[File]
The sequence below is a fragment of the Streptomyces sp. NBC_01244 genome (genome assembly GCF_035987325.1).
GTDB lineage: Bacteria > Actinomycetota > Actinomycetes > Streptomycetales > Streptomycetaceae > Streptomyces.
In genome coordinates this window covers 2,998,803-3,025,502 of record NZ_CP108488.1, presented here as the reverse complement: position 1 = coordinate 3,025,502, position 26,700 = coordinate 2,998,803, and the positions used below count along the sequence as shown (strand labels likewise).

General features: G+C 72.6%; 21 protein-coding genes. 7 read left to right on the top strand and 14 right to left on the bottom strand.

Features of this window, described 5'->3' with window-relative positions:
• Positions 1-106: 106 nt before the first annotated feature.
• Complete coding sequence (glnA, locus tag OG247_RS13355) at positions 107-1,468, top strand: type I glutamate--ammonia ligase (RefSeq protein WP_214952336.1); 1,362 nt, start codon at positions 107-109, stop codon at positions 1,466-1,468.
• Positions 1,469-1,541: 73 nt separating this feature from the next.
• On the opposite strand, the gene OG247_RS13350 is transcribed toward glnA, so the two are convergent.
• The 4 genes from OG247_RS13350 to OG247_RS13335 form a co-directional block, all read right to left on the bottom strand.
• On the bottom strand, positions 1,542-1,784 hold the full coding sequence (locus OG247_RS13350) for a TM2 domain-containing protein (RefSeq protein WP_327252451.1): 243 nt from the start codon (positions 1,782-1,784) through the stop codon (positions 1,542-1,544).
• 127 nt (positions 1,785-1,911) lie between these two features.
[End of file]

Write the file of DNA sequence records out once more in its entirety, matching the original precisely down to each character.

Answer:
The sequence below is a fragment of the Streptomyces sp. NBC_01244 genome (genome assembly GCF_035987325.1).
GTDB lineage: Bacteria > Actinomycetota > Actinomycetes > Streptomycetales > Streptomycetaceae > Streptomyces.
In genome coordinates this window covers 2,998,803-3,025,502 of record NZ_CP108488.1, presented here as the reverse complement: position 1 = coordinate 3,025,502, position 26,700 = coordinate 2,998,803, and the positions used below count along the sequence as shown (strand labels likewise).

General features: G+C 72.6%; 21 protein-coding genes. 7 read left to right on the top strand and 14 right to left on the bottom strand.

Features of this window, described 5'->3' with window-relative positions:
• Positions 1-106: 106 nt before the first annotated feature.
• Complete coding sequence (glnA, locus tag OG247_RS13355) at positions 107-1,468, top strand: type I glutamate--ammonia ligase (RefSeq protein WP_214952336.1); 1,362 nt, start codon at positions 107-109, stop codon at positions 1,466-1,468.
• Positions 1,469-1,541: 73 nt separating this feature from the next.
• On the opposite strand, the gene OG247_RS13350 is transcribed toward glnA, so the two are convergent.
• The 4 genes from OG247_RS13350 to OG247_RS13335 form a co-directional block, all read right to left on the bottom strand.
• On the bottom strand, positions 1,542-1,784 hold the full coding sequence (locus OG247_RS13350) for a TM2 domain-containing protein (RefSeq protein WP_327252451.1): 243 nt from the start codon (positions 1,782-1,784) through the stop codon (positions 1,542-1,544).
• 127 nt (positions 1,785-1,911) lie between these two features.